Jonathan Davidson, Director of Supervision – Retail and Authorisations at the Financial Conduct Authority (FCA), made some pertinent comments about culture and conduct within financial services firms in a recent speech to the City and Financial Summit.
Mr Davidson began by saying he wanted “to talk about culture and conduct in financial services through the lens of the Senior Managers and Certification Regime or, as I like to call it, the Accountability Regime.”
By referring to it as the Accountability Regime, the FCA director is highlighting how the regulator will seek to hold senior individuals responsible when their firms act inappropriately. He added that “the Accountability Regime is directly targeted at the culture of firms”, and that culture was linked to “the strategy and business models of firms.”
Mr Davidson added “that business models often create commercial incentives for behaviours that lead to poor outcomes for consumers.” As an example, he said that the FCA had “found repeatedly in several sub-sectors of consumer credit that firms were making profits on the back of irresponsible lending to consumers who could not afford to repay the debt.”
He went onto say there are four ways that a firm’s culture can be measured:
• Whether the firm has “a clearly communicated sense of purpose and approach”
• The ‘tone from the top’ – what example are senior management setting for their staff when it comes to conduct?
• The governance processes firms have in place to manage conduct risk
• The incentive schemes used by firms – are staff for example rewarded via bonuses and commission structures to act contrary to customers’ interests?
Whilst much of his speech focussed on the responsibilities of senior managers, Mr Davidson highlighted that the Regime sets out five Conduct Rules that will apply to all staff at all FCA authorised firms. These high-level rules will require individuals to:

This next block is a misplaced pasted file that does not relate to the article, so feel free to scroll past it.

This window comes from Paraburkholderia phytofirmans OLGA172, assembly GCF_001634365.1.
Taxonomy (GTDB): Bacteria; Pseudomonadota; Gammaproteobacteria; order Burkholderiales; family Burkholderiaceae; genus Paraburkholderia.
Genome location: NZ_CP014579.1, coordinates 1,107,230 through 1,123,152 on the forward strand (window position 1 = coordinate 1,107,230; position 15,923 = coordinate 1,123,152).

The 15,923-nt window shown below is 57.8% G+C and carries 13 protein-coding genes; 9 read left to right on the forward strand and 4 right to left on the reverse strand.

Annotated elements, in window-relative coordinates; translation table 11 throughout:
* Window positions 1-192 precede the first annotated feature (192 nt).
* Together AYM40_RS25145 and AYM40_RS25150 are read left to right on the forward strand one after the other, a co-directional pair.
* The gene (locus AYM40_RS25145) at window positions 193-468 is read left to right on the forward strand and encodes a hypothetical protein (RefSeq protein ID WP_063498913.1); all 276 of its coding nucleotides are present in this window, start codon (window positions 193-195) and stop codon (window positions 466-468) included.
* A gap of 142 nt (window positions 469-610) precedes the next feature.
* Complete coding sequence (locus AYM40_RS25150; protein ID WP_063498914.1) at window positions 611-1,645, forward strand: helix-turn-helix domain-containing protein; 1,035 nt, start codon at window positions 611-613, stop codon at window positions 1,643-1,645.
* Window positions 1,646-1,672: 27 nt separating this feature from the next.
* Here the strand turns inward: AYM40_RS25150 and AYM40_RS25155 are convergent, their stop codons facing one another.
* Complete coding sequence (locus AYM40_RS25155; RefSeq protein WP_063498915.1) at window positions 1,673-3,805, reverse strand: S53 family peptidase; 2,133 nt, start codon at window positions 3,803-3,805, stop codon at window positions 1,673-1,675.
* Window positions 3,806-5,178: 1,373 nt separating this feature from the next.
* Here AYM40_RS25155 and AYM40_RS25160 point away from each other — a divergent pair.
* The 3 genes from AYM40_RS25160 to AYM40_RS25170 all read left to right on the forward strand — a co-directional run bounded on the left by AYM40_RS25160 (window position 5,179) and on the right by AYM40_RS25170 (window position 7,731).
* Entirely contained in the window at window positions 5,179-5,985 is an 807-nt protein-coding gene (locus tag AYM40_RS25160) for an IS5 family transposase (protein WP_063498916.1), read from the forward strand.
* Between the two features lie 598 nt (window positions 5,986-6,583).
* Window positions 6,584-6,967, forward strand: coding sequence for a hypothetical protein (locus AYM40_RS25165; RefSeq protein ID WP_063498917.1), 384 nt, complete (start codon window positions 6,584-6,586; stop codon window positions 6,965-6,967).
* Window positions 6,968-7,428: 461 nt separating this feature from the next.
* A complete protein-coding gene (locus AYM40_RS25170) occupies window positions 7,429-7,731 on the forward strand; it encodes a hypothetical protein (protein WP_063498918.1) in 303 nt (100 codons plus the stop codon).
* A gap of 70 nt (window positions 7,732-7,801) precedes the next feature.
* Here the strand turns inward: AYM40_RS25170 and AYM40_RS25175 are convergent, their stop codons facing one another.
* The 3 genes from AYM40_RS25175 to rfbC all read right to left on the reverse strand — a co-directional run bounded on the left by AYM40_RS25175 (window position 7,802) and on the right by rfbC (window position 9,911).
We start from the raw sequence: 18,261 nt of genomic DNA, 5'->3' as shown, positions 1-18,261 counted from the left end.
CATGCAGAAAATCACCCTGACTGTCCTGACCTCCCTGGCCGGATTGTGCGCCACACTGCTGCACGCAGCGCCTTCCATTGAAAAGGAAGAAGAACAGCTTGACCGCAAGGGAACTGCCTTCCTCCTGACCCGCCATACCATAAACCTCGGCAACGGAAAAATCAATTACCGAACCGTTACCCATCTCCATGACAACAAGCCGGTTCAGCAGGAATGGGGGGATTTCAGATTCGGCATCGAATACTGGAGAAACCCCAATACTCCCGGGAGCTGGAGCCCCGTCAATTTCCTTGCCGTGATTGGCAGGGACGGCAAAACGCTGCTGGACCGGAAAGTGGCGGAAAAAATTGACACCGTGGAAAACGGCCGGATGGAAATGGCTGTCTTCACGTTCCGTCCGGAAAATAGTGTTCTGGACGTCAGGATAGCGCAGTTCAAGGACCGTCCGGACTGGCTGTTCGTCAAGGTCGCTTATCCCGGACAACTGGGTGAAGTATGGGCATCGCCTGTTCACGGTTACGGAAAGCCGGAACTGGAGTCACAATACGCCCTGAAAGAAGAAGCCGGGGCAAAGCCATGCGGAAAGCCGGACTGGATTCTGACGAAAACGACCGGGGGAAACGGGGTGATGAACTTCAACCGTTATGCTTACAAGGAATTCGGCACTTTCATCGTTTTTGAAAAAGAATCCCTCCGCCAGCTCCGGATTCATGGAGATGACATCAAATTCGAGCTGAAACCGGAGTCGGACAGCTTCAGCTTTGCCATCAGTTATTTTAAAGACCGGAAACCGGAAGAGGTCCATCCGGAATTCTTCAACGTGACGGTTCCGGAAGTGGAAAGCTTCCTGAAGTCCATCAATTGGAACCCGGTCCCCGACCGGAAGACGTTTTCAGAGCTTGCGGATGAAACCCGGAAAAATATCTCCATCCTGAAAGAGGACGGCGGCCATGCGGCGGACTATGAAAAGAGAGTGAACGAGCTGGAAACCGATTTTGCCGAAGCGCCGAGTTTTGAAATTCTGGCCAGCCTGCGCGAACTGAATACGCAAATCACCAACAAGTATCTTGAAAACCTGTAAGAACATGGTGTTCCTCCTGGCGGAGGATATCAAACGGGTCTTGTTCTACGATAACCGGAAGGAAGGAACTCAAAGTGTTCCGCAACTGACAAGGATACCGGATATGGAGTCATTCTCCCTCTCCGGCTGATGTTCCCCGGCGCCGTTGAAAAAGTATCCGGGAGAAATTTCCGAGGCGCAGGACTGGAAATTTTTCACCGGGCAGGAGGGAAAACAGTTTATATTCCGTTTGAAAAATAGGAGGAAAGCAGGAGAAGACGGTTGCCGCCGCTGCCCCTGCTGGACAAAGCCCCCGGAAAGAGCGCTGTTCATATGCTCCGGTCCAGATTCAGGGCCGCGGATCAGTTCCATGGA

• act with integrity
• act with due care, skill and diligence
• be open and cooperative with regulators
• pay due regard to customer interests and treat them fairly
• observe proper standards of market conduct
Returning to the responsibilities of senior managers, Mr Davidson spoke of the need for “clear lines of accountability between a decision made and the senior manager who made it or oversaw it.” He reminded his audience that a requirement of the Regime will be for every senior manager to have a Statement of Responsibility that sets out what they are responsible and accountable for. A copy of this statement must be provided to the FCA whenever a senior manager applies to be approved, or whenever a major change to their responsibilities occurs.
His closing remarks addressed the advantages of the new Regime for authorised firms, as well as highlighting how every firm will be required to adopt the Regime. Mr Davidson commented:
“I hope that the accountability regime will be a good thing for firms as well as customers and markets.
“It is the antidote to decision-making by default, fostering clear accountability and thinking. I am hopeful. Firms who have already applied this regime tell me they are already feeling its positive effects.
“By extending the regime, we are also extending this new approach, this new mindset, across the whole industry.
“And I hope that, whether you’re a credit broker in Carlisle or an international investment manager in Canary Wharf, you will agree that having the right culture is just good business.”
The Senior Managers & Certification Regime, or the Accountability Regime, will apply to all authorised firms from March 2018.
The information shown in this article was correct at the time of publication. Articles are not routinely reviewed and as such are not updated. Please be aware the facts, circumstances or legal position may change after publication of the article.